Publications

    Where the Wild Ladies Are
    Matsuda, Aoko, and Polly Barton. Where the Wild Ladies Are. First Soft Skull edition. New York: Soft Skull Press, 2020. Book @ Harvard LibraryAbstract
    "In this witty and exuberant collection of linked stories, Aoko Matsuda takes the rich, millenia-old tradition of Japanese folktales-shapeshifting wives and foxes, magical trees and wells-and wholly reinvents them, presenting a world in which humans are consoled, guided, challenged, and transformed by the only sometimes visible forces that surround them. A busybody aunt who disapproves of hair removal; a pair of door-to-door saleswomen hawking portable lanterns; a cheerful lover who visits every night to take a luxurious bath; a silent house-caller who babysits and cleans while a single mother is out working. Where the Wild Ladies Are is populated by these and many other spirited women-who also happen to be ghosts. This is a realm in which jealousy, stubbornness, and other excessive "feminine" passions are not to be feared or suppressed, but rather cultivated; and, chances are, a man named Mr. Tei will notice your talents and recruit you, dead or alive (preferably dead), to join his mysterious company"– provided by publisher.
    Thick: And Other Essays
    McMillan Cottom, Tressie. Thick: And Other Essays. New York ; London: The New Press, 2019. Book @ Harvard LibraryAbstract
    "In these eight ... explorations on beauty, media, money, and more, Tressie McMillan Cottom--award-winning professor and ... author of Lower Ed--embraces her ... role as a purveyor of wit, wisdom, and Black Twitter snark about all that is right and much that is wrong with this thing we call society"--Dust jacket flap.
    This Bridge Called My Back: Writings by Radical Women of Color
    Moraga, Cherríe, and Gloria Anzaldúa, ed. This Bridge Called My Back: Writings by Radical Women of Color. Fourth edition. Albany: State University of New York Press, 2015. Book @ Harvard LibraryAbstract
    "Through personal essays, criticism, interviews, testimonials, poetry, and visual art, this collection expores, as coeditor Cherrie Moraga writes, 'the complex confluence of identities–race, class, gender, sexuality–systemic to women of color oppression and liberation." - back cover.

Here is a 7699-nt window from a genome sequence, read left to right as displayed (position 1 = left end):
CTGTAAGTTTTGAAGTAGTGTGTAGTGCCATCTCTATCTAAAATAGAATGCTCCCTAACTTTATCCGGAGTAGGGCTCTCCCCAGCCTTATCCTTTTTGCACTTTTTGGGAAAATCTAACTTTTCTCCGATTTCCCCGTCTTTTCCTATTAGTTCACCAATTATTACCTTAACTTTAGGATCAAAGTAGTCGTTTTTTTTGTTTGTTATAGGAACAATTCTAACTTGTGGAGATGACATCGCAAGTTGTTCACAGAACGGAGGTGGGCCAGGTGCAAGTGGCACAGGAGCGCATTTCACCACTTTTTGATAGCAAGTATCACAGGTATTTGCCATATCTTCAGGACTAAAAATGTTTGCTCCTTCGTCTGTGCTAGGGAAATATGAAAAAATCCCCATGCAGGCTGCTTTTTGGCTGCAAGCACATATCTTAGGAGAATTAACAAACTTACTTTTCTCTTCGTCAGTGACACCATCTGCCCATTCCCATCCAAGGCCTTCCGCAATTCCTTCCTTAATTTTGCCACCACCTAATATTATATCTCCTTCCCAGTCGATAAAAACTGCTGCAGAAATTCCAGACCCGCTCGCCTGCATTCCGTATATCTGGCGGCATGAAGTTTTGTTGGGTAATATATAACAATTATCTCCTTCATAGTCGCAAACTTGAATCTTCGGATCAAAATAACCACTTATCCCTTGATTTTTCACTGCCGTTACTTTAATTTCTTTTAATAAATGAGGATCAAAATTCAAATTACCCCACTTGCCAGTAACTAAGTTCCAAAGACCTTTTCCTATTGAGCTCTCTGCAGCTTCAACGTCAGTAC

The Lonesome Bodybuilder: Stories
    Motoya, Yukiko, and Asa Yoneda. The Lonesome Bodybuilder: Stories. First Soft Skull edition. New York: Soft Skull, 2018. Book @ Harvard LibraryAbstract
    "A housewife takes up bodybuilding and sees radical changes to her physique, which her workaholic husband fails to notice. A boy waits at a bus stop, mocking commuters struggling to keep their umbrellas open in a typhoon, until an old man shows him that they hold the secret to flying. A saleswoman in a clothing boutique waits endlessly on a customer who won't come out of the fitting room, and who may or may not be human. A newlywed notices that her spouse's features are beginning to slide around his face to match her own. In these eleven stories, the individuals who lift the curtains of their orderly homes and workplaces are confronted with the bizarre, the grotesque, the fantastic, the alien--and find a doorway to liberation. The English-language debut of one of Japan's most fearlessly inventive young writers"--Back cover.
    Black Feminist Thought: Knowledge, Consciousness, and the Politics of Empowerment
    Collins, Patricia Hill. Black Feminist Thought: Knowledge, Consciousness, and the Politics of Empowerment. New York: Routledge, 2002. eBook @ Harvard Library [HarvardKey required]Abstract
    "In spite of the double burden of racial and gender discrimination, African-American women have developed a rich intellectual tradition that is not widely known. In Black Feminist Thought, Patricia Hill Collins explores the words and ideas of Black feminist intellectuals as well as those African-American women outside academe. She provides an interpretive framework for the work of such prominent Black feminist thinkers as Angela Davis, bell hooks, Alice Walker, and Audre Lorde. The result is a superbly crafted book that provides the first synthetic overview of Black feminist thought."
    The Seven Necessary Sins for Women and Girls
    Eltahawy, Mona. The Seven Necessary Sins for Women and Girls. Boston: Beacon Press, 2019. Book @ Harvard LibraryAbstract